Leaving ripples

I went to the funeral today for the mother of a friend of mine I haven’t seen in a few months.  I thought he was simply too busy with work and family obligations.  It turns out, his mother had been very sick and he took a tumble off a ladder and broke his arm in three places putting away Halloween decorations for his family home.  He never told me of either until his wife encouraged to call me up and invite us to the wake.

We’d gotten close for a while, even to the point where he invited my family and I to go on an overnight family vacation with them.  It was a lovely time.

I do feel bad I never called to inquire about his silence.  I didn’t know he’d been undergoing some agonizing trials.  I had been feeling that the last couple of interactions I had made me feel a little hurt, so I was hesitant to barge in on his life.  I was waiting to hear from him first.  But I wasn’t quite expecting this kind of news.

I was reminded during the memorial service to reflect on the wonder of the influence and impact we have on the lives of others and that we never really lose our loved ones when they pass on…pieces of them live on within our hearts as we remember them.

The existential psychotherapist Irvin Yalom talked about leaving ripples like this to help ground us when the twin demons of existential depression and death anxiety rear their ugly head, as they often do the older you get.

I sat and listened to my friend give a touching eulogy about the strong matriarch of his Italian family and I sat and watched my friend  convey his love of his mother and the love of his family through his tears.  I always thought he was a bit of a smart-ass and, as a police officer, it kind of comes with the persona, doesn’t it?  I realized as I sat listening to him that his way of being in the world was a very sensitive one, and he covered his anxiety and pain with cocksure humor.  I never knew how to take him.  I was never quite at ease around him.   I could sense his sensitivity at times, but his attitude sometimes said, “I’m fine, I don’t need anyone”.  Clearly, that was a cover he hid behind.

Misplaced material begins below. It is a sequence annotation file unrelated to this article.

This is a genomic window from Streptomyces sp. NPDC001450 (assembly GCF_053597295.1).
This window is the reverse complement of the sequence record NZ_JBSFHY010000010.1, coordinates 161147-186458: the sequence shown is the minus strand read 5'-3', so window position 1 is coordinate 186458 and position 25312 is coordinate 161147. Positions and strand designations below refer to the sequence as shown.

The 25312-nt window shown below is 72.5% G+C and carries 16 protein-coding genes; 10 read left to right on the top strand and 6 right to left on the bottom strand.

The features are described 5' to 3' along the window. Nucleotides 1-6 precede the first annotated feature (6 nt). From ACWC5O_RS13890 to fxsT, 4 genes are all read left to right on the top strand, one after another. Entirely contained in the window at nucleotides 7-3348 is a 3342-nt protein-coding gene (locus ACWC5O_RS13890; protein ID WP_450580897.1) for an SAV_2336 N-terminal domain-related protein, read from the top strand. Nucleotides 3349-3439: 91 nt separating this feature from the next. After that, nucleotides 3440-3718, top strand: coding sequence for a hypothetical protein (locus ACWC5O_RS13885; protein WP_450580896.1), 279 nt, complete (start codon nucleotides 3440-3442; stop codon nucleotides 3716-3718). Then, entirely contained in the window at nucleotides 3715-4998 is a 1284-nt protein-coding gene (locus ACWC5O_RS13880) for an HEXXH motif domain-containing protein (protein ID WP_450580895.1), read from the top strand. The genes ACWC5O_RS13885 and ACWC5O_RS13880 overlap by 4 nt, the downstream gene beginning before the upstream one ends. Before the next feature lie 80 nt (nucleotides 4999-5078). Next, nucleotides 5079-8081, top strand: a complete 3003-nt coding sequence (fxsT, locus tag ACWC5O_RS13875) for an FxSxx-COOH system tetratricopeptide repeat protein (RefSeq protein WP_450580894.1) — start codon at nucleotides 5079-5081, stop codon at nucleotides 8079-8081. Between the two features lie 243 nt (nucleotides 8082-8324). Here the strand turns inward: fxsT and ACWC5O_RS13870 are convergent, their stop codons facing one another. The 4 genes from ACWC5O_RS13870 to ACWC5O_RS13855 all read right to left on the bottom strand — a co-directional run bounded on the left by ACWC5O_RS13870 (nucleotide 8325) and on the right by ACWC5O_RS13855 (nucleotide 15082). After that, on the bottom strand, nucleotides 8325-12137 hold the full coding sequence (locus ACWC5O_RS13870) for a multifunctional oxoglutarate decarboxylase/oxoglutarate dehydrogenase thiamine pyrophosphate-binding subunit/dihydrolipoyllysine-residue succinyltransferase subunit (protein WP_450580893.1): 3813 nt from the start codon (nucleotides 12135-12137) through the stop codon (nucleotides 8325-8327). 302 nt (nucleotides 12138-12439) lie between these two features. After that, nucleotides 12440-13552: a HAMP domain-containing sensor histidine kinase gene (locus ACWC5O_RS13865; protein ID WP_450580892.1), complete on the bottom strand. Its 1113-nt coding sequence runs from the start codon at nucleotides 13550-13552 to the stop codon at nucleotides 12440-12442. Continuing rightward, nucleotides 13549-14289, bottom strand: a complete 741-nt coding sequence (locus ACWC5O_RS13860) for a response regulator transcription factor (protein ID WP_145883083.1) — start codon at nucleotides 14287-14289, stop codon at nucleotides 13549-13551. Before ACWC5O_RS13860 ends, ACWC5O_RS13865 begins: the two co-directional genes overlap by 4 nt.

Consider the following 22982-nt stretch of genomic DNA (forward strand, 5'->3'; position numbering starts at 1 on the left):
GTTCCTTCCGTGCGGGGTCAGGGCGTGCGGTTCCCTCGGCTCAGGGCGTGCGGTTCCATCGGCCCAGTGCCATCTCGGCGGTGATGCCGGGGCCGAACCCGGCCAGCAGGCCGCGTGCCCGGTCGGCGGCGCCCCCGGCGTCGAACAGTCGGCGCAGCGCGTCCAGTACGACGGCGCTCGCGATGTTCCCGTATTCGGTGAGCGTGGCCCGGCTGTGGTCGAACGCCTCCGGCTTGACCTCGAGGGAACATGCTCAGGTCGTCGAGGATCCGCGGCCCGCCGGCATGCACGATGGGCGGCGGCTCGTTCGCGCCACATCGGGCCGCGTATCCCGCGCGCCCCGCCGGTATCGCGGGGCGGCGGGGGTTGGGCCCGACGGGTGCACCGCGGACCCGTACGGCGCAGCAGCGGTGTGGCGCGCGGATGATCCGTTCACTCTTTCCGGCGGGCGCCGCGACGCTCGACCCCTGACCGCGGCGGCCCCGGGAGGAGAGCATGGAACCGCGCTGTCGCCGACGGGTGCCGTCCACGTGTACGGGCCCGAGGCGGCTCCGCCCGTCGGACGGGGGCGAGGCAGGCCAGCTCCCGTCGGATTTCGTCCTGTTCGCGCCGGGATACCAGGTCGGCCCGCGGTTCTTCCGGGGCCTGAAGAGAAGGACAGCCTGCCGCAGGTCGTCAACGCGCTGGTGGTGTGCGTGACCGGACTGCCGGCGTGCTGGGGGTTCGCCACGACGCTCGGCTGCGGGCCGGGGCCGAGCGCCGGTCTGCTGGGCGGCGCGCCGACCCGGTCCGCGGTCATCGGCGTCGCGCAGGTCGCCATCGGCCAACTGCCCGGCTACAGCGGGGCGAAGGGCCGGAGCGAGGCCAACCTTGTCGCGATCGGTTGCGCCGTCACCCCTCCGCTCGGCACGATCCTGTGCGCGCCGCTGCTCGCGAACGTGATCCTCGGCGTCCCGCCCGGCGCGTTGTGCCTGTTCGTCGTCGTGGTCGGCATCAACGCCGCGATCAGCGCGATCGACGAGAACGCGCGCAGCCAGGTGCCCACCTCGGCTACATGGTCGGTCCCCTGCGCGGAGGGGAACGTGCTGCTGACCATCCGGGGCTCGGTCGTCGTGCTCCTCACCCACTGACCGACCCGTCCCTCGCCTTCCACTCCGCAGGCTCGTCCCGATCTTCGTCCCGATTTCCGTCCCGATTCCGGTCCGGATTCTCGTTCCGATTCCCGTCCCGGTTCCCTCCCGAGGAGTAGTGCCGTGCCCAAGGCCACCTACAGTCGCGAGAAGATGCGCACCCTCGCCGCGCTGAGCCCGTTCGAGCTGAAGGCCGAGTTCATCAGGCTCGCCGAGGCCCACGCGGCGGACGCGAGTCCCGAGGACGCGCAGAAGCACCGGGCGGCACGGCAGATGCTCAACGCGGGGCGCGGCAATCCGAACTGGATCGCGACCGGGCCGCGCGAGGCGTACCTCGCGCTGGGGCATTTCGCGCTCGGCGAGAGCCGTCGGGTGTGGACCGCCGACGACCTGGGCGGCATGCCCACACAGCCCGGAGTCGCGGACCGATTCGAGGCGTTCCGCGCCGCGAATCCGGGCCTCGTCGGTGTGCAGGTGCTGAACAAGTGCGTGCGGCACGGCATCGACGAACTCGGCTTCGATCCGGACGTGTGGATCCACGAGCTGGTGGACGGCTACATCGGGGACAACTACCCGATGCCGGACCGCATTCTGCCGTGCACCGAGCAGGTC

That’s him, with my daughter a few years back.  Nice guy, but always sending out those mixed messages.

I think I understand him better now, and I was delighted to hear him talk very highly of his mother, his wife, his daughter and his entire family.  I saw his love and devotion shine through and I was very grateful that his wife encouraged him to invite us to be with them during their time of mourning.

I am reminded yet again to always look beneath the surface of people.  The subtextual clues of suffering are there.  Though people ache for deep connection, they often do a lot to mask those needs.  I understand why.  It’s not acceptable to be soft and sensitive in today’s increasingly impersonal, disconnected, competitive world.

As for me, I shall continue to do my part to touch the hearts of those whose paths I chance across for it keeps my own death anxiety and existential depression at bay.

I’ve been lucky to reach a few souls out there.  I hope to continue to leave ripples through my being in the world and my words.

I encourage you to go out and touch someone today.  You’ll be glad you did.

About Casey

“the only people for me are the mad ones, the ones who are mad to live, mad to talk, mad to be saved, desirous of everything at the same time, the ones who never yawn or say a commonplace thing, but burn, burn, burn like fabulous yellow roman candles exploding like spiders across the stars and in the middle you see the blue centerlight pop and everybody goes ‘Awww!’ ~ Jack Kerouac, On The Road Again
This entry was posted in Death, Death anxiety, existential depression, Friendship, Gratitude, Grief and Loss, Irvin Yalom, Love, Stories from My Life and tagged , . Bookmark the permalink.

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